Migration to Hawaii
De aquel país borincano
Tierras de tan lindas flores
De alli salimos, señores.
A este suelo hawaiiano. . . .
Nadie pensaba olvidar
Aquel amable rincón
Y por causa del ciclón
Nos tuvimos que embarcar
Y empezamos a navegar
Para distantes regiones
Dejamos a nuestra espalda
Y de aquella tierra sana
De allí salimos, señores.
From that Borinquen land
Lands with such beautiful flowers
From there we left, sirs,
For this Hawaiian land. . . .
Nobody thought he would forget
That friendly part of the world
And because of the cyclone
We had to set sail
And we began to navigate
For distant regions
We left behind us
And from that healthy land
From there we left, sirs."
The hurricane earned its name by striking Puerto Rico on August 8, the Roman Catholic feast day devoted to Saint Cyriacus (San Ciriaco in Spanish). This was a common practice prior to the introduction of standardized hurricane names – for example, the 1867 San Narciso hurricane, the 1928 San Felipe hurricane, and the 1932 San Ciprian hurricane were also named after the feast day on which they occurred.
- History of Puerto Rico
- List of Atlantic hurricane records
- Puerto Rican immigration to Hawaii
- 1928 Okeechobee hurricane – A powerful hurricane that made landfall on Puerto Rico at Category 5 intensity, and later caused severe destruction and loss of life in Florida
- 1932 San Ciprian hurricane
- Hurricane John (1994) – The longest-lived tropical cyclone on record
- Hurricane Maria
- "Atlantic hurricane best track (HURDAT version 2)" (Database). United States National Hurricane Center. May 10, 2019. Retrieved August 10, 2019.
- Jose F. Partagas (1996). Year 1899 (PDF). Atlantic Oceanographic and Meteorological Laboratory (Report). Miami, Florida: National Oceanic and Atmospheric Administration. pp. 43–53. Retrieved May 22, 2013.
- Christopher W. Landsea (2003). Raw Observations for Hurricane #3, 1899 (XLS). Hurricane Research Division (Report). National Oceanic and Atmospheric Administration. Retrieved April 23, 2014.
- Bailey Ashford (1998) . A Soldier in Science. New York City, New York: Morrow. ISBN 0-8477-0351-7.
- Jose F. Partagas (1996). Year 1899 (PDF). Atlantic Oceanographic and Meteorological Laboratory (Report). Miami, Florida: National Oceanic and Atmospheric Administration. pp. 54–64. Retrieved May 22, 2013.
- E.B. Garriott (August 1899). Monthly Weather Review (PDF). United States Weather Bureau (Report). Miami: National Oceanic and Atmospheric Administration. Retrieved 2009-06-22.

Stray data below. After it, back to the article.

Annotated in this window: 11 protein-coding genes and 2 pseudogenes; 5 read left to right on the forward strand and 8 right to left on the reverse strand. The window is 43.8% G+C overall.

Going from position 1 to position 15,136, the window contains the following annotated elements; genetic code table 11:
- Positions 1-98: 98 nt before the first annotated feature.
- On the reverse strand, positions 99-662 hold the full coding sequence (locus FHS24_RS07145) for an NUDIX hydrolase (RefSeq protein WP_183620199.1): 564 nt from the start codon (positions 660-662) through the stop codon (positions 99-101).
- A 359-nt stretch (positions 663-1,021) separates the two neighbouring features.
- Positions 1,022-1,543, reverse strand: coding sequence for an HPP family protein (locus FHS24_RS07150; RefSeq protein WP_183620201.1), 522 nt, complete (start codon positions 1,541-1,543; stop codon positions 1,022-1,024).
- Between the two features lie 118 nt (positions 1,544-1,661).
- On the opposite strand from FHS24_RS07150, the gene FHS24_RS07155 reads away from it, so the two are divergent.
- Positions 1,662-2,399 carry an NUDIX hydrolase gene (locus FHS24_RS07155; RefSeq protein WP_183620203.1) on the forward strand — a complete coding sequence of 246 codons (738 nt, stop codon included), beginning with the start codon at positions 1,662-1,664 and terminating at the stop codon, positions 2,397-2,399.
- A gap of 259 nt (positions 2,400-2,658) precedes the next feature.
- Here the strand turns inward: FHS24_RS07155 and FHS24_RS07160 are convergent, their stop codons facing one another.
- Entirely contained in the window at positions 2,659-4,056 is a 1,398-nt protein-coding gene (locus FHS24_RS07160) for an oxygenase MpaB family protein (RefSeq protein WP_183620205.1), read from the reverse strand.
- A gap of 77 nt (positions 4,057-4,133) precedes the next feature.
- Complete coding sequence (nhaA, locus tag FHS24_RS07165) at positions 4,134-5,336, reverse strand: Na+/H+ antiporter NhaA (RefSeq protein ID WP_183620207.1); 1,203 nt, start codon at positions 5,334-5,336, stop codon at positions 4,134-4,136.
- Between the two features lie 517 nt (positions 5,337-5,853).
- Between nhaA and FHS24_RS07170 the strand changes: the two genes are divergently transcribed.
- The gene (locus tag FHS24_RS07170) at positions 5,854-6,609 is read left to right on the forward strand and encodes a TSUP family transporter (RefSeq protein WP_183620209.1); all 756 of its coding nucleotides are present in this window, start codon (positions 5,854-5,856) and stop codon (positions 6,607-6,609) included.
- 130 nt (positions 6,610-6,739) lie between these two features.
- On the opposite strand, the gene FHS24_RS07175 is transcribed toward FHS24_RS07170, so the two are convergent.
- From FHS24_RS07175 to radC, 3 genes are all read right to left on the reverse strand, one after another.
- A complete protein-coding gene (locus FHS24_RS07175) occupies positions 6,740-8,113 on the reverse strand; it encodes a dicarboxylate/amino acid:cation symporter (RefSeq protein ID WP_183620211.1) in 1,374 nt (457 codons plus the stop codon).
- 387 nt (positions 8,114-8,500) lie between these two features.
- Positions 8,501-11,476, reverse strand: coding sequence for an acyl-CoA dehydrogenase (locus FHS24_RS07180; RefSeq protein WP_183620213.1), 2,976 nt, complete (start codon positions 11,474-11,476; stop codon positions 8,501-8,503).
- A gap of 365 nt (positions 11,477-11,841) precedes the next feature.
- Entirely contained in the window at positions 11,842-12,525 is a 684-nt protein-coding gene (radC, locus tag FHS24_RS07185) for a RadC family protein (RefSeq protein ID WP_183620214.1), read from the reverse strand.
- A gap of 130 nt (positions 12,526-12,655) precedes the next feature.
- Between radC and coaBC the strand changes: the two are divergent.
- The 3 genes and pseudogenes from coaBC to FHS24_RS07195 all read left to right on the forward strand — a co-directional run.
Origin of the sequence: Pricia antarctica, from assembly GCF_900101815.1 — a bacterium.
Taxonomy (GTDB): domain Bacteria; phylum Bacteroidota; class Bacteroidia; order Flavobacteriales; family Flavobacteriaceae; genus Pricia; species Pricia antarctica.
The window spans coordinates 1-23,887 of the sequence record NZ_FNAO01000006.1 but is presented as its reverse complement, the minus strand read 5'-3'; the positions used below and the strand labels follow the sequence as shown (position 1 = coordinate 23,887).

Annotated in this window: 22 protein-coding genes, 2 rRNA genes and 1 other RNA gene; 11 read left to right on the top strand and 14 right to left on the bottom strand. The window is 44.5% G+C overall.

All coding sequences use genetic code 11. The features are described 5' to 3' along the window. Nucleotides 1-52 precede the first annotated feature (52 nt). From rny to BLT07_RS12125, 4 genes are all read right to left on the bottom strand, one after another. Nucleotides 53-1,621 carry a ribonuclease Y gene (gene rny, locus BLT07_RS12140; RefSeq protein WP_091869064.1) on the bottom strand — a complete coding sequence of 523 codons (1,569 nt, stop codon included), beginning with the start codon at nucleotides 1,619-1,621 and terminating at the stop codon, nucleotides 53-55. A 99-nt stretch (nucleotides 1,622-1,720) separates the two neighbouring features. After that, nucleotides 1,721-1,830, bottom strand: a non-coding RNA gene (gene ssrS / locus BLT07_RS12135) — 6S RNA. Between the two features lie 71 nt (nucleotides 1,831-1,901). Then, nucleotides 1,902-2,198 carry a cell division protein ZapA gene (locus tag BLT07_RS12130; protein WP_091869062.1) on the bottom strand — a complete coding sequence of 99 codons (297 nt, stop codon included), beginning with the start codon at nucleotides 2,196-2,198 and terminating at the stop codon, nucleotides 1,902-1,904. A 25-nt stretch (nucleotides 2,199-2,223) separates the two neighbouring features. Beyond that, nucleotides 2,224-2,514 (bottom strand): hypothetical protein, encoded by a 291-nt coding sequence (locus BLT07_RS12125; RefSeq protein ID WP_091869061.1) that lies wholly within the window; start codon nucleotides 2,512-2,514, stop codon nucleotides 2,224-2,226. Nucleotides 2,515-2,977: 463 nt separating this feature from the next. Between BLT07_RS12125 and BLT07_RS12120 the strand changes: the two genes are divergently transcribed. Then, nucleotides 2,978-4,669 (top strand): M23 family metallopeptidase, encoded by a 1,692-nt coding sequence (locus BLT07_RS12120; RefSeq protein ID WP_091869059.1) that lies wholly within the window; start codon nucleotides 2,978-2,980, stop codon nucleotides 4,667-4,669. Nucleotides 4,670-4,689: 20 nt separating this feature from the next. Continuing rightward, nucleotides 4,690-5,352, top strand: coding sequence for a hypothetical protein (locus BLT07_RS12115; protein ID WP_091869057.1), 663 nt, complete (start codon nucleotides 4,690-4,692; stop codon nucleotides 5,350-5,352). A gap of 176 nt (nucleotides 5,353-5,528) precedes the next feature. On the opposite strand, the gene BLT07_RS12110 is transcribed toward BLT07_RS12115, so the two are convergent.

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- "West Indian Hurricane; Carried Death and Destruction to Several Islands" (PDF). The New York Times. Washington, D.C. August 10, 1899. Retrieved March 14, 2015.
- "The West India Hurricane" (PDF). The New York Times. Fort-de-France, Martinique. August 9, 1899. Retrieved March 14, 2015.
- Albert L. Myer. Letter to Adjutant-General. 12 August 1900. In Report of the Military Governor. note 4088. pp. 680-681. See also, Stuart B. Schwartz, The Hurricane of San Ciriaco: Disaster, Politics, and Society in Puerto Rico, 1899-1901. Hispanic American Historical Review. Volume 72, Issue 3, p. 317.
- Stuart B. Schwartz (1992). The Hurricane of San Ciriaco: Disaster, Politics, Society in Puerto Rico, 1899–1901 (PDF). Latin American Studies (Report). Durham, North Carolina: Duke University Press. Retrieved May 3, 2013.
- Wayne Neely (2012). The Great Bahamian Hurricanes of 1899 and 1932. Bloomington, Indiana: iUniverse. ISBN 1475925549. Retrieved July 1, 2014.
- "Miami Mince Meat". The Miami Metropolis. Miami, Florida. August 18, 1899. p. 1. Retrieved March 17, 2015.
- James E. Hudgins (April 2000). Tropical cyclones affecting North Carolina since 1586: An historical perspective. National Weather Service (Report). Springfield, Virginia: National Oceanic and Atmospheric Administration. Archived from the original (PDF) on March 11, 2007. Retrieved December 17, 2016.
- North Carolina's Hurricane History. University of North Carolina Press. 2013. pp. 42, 44, 46. ISBN 1469608332. Retrieved December 17, 2016.
- Lyman J. Gage (November 13, 1900). Annual Report of the United States Life-Saving Service for the Fiscal Year Ending June 30, 1900. United States Life-Saving Service (Report). Washington, D.C.: United States Department of the Treasury. Retrieved March 17, 2015.
- David M. Roth (July 16, 2001). Late Nineteenth Century Virginia Hurricanes. Weather Prediction Center (Report). Camp Springs, Maryland: National Oceanic and Atmospheric Administration. Retrieved May 3, 2013.
- "Relief for Puerto Ricans" (PDF). The New York Times. August 24, 1899. Retrieved November 5, 2015.
- RootsWeb: SHACKELFORD-L John Shackelford And Ann Who?
- Camacho Souza, Blase (1984). "Trabajo y Tristeza—"Work and Sorrow": The Puerto Ricans of Hawaii 1900-1902" (PDF). Hawaiian Journal of History. 18: 156–173. Archived (PDF) from the original on 2016-08-18.
- "San Ciriaco Hurricane". East Carolina University, RENCI Engagement Center.
- Hairr, John (2008). The Great Hurricanes of North Carolina. Charleston, SC: History Press. pp. 81–104. ISBN 978-1-59629-391-5.
- Schwartz, Stuart B. (1982). "The Hurricane of San Ciriaco: Disaster, Politics, and Society in Puerto Rico, 1899-1901". Hispanic American Historical Review. Duke University Press. 72 (3): 303–334. doi:10.2307/2515987. JSTOR 2515987.